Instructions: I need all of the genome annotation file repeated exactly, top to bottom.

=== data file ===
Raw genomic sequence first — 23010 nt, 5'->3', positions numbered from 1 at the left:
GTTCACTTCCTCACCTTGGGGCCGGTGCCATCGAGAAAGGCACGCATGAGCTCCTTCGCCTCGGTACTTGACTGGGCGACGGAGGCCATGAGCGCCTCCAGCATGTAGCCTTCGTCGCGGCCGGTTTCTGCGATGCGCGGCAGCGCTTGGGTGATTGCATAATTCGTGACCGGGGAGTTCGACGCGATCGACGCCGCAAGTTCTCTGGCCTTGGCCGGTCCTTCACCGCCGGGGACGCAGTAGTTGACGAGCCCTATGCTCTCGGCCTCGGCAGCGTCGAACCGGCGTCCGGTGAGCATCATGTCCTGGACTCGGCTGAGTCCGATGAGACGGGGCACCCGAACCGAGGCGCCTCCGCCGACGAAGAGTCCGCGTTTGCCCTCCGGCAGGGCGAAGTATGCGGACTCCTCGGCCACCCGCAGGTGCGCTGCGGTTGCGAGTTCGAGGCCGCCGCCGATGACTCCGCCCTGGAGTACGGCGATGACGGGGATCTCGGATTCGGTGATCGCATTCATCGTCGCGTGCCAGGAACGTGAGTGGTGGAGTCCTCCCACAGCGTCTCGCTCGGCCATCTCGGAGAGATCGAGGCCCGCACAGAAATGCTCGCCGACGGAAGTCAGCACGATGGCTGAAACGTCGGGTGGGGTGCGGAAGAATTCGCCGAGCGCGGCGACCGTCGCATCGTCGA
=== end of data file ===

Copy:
Raw genomic sequence first — 23010 nt, 5'->3', positions numbered from 1 at the left:
GTTCACTTCCTCACCTTGGGGCCGGTGCCATCGAGAAAGGCACGCATGAGCTCCTTCGCCTCGGTACTTGACTGGGCGACGGAGGCCATGAGCGCCTCCAGCATGTAGCCTTCGTCGCGGCCGGTTTCTGCGATGCGCGGCAGCGCTTGGGTGATTGCATAATTCGTGACCGGGGAGTTCGACGCGATCGACGCCGCAAGTTCTCTGGCCTTGGCCGGTCCTTCACCGCCGGGGACGCAGTAGTTGACGAGCCCTATGCTCTCGGCCTCGGCAGCGTCGAACCGGCGTCCGGTGAGCATCATGTCCTGGACTCGGCTGAGTCCGATGAGACGGGGCACCCGAACCGAGGCGCCTCCGCCGACGAAGAGTCCGCGTTTGCCCTCCGGCAGGGCGAAGTATGCGGACTCCTCGGCCACCCGCAGGTGCGCTGCGGTTGCGAGTTCGAGGCCGCCGCCGATGACTCCGCCCTGGAGTACGGCGATGACGGGGATCTCGGATTCGGTGATCGCATTCATCGTCGCGTGCCAGGAACGTGAGTGGTGGAGTCCTCCCACAGCGTCTCGCTCGGCCATCTCGGAGAGATCGAGGCCCGCACAGAAATGCTCGCCGACGGAAGTCAGCACGATGGCTGAAACGTCGGGTGGGGTGCGGAAGAATTCGCCGAGCGCGGCGACCGTCGCATCGTCGA